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Journal of Biomedicine and Biotechnology
Volume 2011 (2011), Article ID 381928, 12 pages
http://dx.doi.org/10.1155/2011/381928
Research Article

Ovarian Surface Epithelium in Patients with Severe Ovarian Infertility: A Potential Source of Cells Expressing Markers of Pluripotent/Multipotent Stem Cells

1Department of Obstetrics and Gynecology, University Medical Centre Ljubljana, 1000 Ljubljana, Slovenia
2Institute for Anatomy and Cell Biology, Faculty of Medicine, University of Heidelberg, 69120 Heidelberg, Germany

Received 6 June 2011; Accepted 31 August 2011

Academic Editor: Matthew B. Wheeler

Copyright © 2011 Irma Virant-Klun et al. This is an open access article distributed under the Creative Commons Attribution License, which permits unrestricted use, distribution, and reproduction in any medium, provided the original work is properly cited.

Abstract

The aim of this study was to confirm the presence of stem cells in the ovarian surface epithelium of patients with premature ovarian failure and no mature follicles and oocytes. In these patients, small round cells of unknown origin expressing SOX-2 marker of pluripotency were observed among the epithelial cells just after the ovarian surface epithelium scraping. These cells were an integral part of the ovarian surface epithelium. When the scraped cells were cultured in a medium with added follicular fluid to provide some ovarian niche, primitive oocyte-like cells and typical round-shaped cell clusters positively stained on alkaline phosphatase, and markers of pluripotency, such as SOX-2 and SSEA-4, were developed. These markers were expressed early and also later in the culture. Single oocyte-like cells expressed genes OCT4A, SOX-2, NANOG, NANOS, STELLA, CD9, LIN28, KLF4, GDF3, and MYC, characteristic for pluripotent stem cells. The results of this study confirmed the presence of putative stem cells in the ovarian surface epithelium of these patients and provided some basis to create a stem cell line in the future.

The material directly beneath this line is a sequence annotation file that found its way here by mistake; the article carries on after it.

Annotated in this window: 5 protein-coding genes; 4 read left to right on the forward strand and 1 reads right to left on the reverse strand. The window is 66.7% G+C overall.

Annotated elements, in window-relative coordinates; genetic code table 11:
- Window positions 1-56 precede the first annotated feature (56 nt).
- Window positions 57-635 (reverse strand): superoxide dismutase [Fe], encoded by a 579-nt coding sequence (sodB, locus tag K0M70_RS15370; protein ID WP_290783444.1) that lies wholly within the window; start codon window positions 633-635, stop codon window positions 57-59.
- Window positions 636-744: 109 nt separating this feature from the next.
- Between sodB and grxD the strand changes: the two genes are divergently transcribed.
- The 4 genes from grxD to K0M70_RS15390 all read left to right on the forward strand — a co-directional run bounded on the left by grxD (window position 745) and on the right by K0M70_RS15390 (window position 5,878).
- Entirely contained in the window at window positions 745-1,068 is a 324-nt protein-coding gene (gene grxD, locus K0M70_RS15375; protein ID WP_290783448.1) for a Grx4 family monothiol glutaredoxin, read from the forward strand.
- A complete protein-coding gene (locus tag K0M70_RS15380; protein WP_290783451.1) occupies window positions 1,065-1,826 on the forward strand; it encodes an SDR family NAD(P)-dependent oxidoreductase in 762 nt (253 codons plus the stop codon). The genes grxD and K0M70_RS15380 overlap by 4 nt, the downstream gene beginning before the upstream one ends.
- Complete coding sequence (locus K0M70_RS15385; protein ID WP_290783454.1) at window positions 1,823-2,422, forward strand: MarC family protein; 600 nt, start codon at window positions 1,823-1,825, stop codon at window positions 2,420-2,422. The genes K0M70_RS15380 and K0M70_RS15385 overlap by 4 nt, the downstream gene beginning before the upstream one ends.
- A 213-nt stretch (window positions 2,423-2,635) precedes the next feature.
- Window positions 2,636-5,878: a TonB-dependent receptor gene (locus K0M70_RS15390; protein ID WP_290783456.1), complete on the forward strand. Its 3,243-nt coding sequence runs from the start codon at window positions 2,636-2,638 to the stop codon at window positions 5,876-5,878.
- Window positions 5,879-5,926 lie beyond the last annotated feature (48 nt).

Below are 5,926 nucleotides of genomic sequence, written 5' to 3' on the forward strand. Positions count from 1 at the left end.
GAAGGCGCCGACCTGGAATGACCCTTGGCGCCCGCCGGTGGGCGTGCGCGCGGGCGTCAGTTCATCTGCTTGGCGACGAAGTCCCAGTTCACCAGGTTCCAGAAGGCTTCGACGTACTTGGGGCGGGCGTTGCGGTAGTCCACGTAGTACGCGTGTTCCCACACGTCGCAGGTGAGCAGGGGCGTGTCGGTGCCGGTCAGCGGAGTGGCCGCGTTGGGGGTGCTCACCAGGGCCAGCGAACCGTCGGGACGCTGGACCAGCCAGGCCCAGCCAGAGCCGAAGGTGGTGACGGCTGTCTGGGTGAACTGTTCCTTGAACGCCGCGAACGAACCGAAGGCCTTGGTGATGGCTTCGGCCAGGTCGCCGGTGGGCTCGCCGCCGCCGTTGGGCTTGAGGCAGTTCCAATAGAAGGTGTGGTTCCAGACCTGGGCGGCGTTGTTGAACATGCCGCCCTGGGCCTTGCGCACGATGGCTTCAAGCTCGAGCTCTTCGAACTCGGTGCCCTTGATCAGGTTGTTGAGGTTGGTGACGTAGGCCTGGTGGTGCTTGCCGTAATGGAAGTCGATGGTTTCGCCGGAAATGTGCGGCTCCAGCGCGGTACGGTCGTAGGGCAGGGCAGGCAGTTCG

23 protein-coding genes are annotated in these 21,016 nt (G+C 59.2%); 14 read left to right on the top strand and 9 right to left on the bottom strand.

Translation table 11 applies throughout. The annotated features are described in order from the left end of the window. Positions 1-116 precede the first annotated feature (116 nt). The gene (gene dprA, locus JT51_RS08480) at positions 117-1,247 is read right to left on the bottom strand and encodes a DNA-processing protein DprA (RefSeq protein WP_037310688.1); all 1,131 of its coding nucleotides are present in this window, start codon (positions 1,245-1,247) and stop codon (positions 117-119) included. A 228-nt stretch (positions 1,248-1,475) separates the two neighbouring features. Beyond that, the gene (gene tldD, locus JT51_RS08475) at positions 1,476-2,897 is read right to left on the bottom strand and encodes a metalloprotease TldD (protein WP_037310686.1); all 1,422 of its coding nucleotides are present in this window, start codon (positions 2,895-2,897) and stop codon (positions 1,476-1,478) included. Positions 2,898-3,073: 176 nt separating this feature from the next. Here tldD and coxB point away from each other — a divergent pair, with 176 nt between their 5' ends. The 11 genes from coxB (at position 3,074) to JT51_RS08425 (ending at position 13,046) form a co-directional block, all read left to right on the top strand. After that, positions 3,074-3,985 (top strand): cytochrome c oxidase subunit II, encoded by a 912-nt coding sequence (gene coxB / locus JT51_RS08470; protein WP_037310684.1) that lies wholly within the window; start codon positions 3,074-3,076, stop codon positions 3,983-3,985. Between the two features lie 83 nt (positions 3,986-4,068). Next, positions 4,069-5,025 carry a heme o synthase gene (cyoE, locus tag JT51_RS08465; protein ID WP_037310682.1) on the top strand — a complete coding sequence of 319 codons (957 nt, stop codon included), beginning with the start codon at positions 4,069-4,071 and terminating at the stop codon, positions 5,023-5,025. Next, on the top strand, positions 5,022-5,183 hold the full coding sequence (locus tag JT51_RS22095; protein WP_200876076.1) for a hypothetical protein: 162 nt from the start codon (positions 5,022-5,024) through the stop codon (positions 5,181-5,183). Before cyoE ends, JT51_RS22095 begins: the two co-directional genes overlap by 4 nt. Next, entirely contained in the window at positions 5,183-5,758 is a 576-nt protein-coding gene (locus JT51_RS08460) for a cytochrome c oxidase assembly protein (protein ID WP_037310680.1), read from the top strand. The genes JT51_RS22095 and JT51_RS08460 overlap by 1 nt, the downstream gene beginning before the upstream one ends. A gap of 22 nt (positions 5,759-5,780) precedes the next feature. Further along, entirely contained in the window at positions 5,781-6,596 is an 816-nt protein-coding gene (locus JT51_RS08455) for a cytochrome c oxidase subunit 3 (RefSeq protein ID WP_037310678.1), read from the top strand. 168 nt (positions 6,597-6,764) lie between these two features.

1. Introduction

Human ovarian surface epithelium cell culture systems were developed much earlier to study the biology of epithelial cells [13]. Human ovarian surface epithelium cell cultures have been set up mostly in order to study the anti-inflammatory and proliferative responses of ovarian surface epithelium cells [4, 5] and to elucidate the mechanisms of ovarian cancer formation [69]. During the last few years, there have also been more reports on the human ovarian surface epithelium stemness, that is, on the epithelial-mesenchymal transitions [1012]. Gene expression profiling supported the hypothesis that human ovarian surface epithelia are multipotent and also capable of serving as ovarian cancer initiating cells. Bowen and his coworkers performed comparative gene expression profiling analyses on ovarian surface epithelium removed from the surface of normal human ovaries and ovarian cancer epithelial cells isolated by laser capture microdissection from human serous papillary ovarian adenocarcinomas [13]. The genes associated with adult stem cell maintenance and with a multipotent capacity were highly expressed in healthy ovarian surface epithelia and were not expressed or expressed at very low levels in adenocarcinoma [13]. Observations by Parrott and coworkers demonstrated the production and action of the kit ligand/stem cell factor by using normal human ovarian surface epithelial cells and ovarian cancer cells [14]. It was confirmed that normal ovarian surface epithelium expressed high levels of kit ligand in vitro and in vivo. Kit ligand was found to stimulate the growth of normal ovarian surface epithelial cells.